Alternatively, an investor can use $300,000 of “new” cash to buy the real estate while still transitioning $1,300,000 to equities (for a total portfolio of $1.6M). Of course, there are endless other variations depending on investor risk tolerance, target asset allocation, and tax situation. For instance, the investor could realize 300,000 of gains and only invest 200,000 in an opportunity zone, in which case the current year tax liability would be $20,000 ($100,000 non-deferred gain at 20% tax rate) rather than $60,000.
*We will focus solely on federal tax benefits, since state tax treatment of opportunity funds varies.
Investor with concentrated post-IPO stock
Most of MFA’s clients are located in the SF Bay Area and many clients have significant wealth in their employers’ stock. While most investors understand the need to diversify their concentrated position after an IPO, many are also hesitant to incur large tax liabilities (especially if the unrealized gains are classified as short-term). Yet, holding a concentrated position is clearly risky.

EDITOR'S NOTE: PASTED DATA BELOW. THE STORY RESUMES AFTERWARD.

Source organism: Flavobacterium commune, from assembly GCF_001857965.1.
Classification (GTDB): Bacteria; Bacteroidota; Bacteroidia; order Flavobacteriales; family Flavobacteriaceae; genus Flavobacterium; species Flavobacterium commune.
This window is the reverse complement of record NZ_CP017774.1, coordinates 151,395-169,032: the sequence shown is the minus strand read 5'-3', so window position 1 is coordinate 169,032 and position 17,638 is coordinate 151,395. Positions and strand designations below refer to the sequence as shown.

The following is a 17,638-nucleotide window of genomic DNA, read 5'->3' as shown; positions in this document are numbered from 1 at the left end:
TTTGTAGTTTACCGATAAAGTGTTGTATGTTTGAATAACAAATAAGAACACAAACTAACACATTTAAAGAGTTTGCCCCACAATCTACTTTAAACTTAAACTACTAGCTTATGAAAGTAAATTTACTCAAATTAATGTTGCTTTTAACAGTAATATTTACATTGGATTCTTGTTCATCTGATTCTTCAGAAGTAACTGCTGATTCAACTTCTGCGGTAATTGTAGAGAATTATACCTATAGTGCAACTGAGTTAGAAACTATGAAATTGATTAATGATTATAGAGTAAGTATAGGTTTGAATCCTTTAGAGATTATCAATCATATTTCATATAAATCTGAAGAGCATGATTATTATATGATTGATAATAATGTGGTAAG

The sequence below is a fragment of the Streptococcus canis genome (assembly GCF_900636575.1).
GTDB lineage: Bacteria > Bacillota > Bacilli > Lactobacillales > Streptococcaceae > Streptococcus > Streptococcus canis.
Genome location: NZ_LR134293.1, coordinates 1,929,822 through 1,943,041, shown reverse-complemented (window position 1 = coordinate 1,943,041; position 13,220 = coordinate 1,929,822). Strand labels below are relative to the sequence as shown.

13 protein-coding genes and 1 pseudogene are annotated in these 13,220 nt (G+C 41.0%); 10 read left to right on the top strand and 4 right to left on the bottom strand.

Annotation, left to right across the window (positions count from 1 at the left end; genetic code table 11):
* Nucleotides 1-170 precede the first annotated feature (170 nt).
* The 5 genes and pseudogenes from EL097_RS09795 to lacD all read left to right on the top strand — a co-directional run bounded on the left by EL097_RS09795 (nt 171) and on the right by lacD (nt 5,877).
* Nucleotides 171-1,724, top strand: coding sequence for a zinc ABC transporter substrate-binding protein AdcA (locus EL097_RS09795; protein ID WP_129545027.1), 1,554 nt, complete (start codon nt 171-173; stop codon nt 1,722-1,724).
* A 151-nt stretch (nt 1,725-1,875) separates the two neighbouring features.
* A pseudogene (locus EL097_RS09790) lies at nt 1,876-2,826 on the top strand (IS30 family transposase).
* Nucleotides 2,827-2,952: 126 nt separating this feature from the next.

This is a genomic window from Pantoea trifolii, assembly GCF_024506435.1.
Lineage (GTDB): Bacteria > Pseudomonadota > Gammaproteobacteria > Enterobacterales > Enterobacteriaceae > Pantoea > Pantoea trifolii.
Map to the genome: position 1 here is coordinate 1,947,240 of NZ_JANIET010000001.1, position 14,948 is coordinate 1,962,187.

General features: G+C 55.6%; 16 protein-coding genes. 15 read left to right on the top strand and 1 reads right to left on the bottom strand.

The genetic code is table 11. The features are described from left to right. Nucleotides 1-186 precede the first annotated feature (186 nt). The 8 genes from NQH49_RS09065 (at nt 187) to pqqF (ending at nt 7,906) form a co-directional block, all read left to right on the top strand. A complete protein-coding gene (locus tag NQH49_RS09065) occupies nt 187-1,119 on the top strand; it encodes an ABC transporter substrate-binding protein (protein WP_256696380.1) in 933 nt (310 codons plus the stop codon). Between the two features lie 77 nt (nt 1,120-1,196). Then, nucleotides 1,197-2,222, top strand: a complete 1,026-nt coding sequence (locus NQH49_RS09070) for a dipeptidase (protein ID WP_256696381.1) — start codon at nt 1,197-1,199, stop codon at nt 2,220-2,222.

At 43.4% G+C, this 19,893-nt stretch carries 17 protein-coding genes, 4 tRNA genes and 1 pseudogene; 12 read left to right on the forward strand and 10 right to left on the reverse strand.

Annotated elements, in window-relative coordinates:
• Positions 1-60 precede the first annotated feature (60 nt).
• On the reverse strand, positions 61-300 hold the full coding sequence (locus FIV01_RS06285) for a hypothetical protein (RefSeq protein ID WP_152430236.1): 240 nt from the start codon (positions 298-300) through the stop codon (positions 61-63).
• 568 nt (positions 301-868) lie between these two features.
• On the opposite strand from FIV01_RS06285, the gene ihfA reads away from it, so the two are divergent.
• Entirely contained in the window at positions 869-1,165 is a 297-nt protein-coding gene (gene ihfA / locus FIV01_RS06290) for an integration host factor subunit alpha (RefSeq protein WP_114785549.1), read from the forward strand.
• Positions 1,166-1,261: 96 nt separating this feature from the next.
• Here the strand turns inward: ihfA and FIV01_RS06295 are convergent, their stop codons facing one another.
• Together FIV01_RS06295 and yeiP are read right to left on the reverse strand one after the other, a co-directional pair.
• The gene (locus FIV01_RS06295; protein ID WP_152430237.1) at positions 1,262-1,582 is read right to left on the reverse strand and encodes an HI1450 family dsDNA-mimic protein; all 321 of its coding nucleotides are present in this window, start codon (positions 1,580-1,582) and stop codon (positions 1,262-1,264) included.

Consider an investor whose company IPO’d in March 2020. The investor is free to sell their stock in September 2020 after the standard six-month blackout period ends. The investor may have many lots from different years and sources, such as incentive stock options (ISO), non-qualified stock options (NQ), and RSUs. Tax-wise, it may be beneficial to sell some lots immediately, but to wait for other lots. The tax liability for lots sold in 2020 may be reduced by allocating to a QOF, while the investor may want to wait until January (a new tax year) or March (one-year from IPO) to sell other lots. Sales made earlier in a calendar year may also benefit if the proceeds are reinvested into a direct index portfolio, as losses can be harvested for more months in the calendar year.
Investor with new cash
One of the primary benefits of direct indexing is the ability to better plan for and manage taxes. Consider an investor who has cash to invest and identifies an attractive QOF opportunity that would fit well in their portfolio. In order to receive most of the tax benefits, the investor could realize gains and then fund the QOF. Even if the portfolio performance is negative, a direct indexed portfolio will contain some positions with gains. These positions could be sold to realize gains (and even immediately repurchased since the wash sale rule only applies to losses). This would allow the investor to maintain their equity market exposure and realize gains to make the most out of the QOF investment.